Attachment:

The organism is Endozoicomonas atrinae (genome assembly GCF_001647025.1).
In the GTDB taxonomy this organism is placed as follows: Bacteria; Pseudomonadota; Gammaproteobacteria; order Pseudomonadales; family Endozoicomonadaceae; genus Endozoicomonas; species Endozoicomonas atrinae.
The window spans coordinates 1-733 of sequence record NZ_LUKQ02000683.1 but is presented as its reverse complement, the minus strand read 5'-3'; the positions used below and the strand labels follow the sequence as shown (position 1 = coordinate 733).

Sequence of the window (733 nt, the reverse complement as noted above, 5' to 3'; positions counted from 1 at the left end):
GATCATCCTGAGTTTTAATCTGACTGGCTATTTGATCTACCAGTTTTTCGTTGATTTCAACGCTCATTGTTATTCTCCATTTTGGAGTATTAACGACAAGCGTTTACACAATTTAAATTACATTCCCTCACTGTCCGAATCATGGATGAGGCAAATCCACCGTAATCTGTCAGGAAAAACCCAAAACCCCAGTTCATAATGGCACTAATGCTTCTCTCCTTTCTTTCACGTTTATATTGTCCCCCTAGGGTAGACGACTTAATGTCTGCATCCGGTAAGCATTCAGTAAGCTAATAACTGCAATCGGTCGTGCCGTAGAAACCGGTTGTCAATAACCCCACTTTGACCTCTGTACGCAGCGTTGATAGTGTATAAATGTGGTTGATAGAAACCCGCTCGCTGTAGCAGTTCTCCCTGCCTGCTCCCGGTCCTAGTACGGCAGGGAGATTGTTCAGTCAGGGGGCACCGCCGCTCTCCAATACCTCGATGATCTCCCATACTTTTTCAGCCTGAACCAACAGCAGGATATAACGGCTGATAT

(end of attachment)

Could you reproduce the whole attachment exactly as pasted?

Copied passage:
The organism is Endozoicomonas atrinae (genome assembly GCF_001647025.1).
In the GTDB taxonomy this organism is placed as follows: Bacteria; Pseudomonadota; Gammaproteobacteria; order Pseudomonadales; family Endozoicomonadaceae; genus Endozoicomonas; species Endozoicomonas atrinae.
The window spans coordinates 1-733 of sequence record NZ_LUKQ02000683.1 but is presented as its reverse complement, the minus strand read 5'-3'; the positions used below and the strand labels follow the sequence as shown (position 1 = coordinate 733).

Sequence of the window (733 nt, the reverse complement as noted above, 5' to 3'; positions counted from 1 at the left end):
GATCATCCTGAGTTTTAATCTGACTGGCTATTTGATCTACCAGTTTTTCGTTGATTTCAACGCTCATTGTTATTCTCCATTTTGGAGTATTAACGACAAGCGTTTACACAATTTAAATTACATTCCCTCACTGTCCGAATCATGGATGAGGCAAATCCACCGTAATCTGTCAGGAAAAACCCAAAACCCCAGTTCATAATGGCACTAATGCTTCTCTCCTTTCTTTCACGTTTATATTGTCCCCCTAGGGTAGACGACTTAATGTCTGCATCCGGTAAGCATTCAGTAAGCTAATAACTGCAATCGGTCGTGCCGTAGAAACCGGTTGTCAATAACCCCACTTTGACCTCTGTACGCAGCGTTGATAGTGTATAAATGTGGTTGATAGAAACCCGCTCGCTGTAGCAGTTCTCCCTGCCTGCTCCCGGTCCTAGTACGGCAGGGAGATTGTTCAGTCAGGGGGCACCGCCGCTCTCCAATACCTCGATGATCTCCCATACTTTTTCAGCCTGAACCAACAGCAGGATATAACGGCTGATAT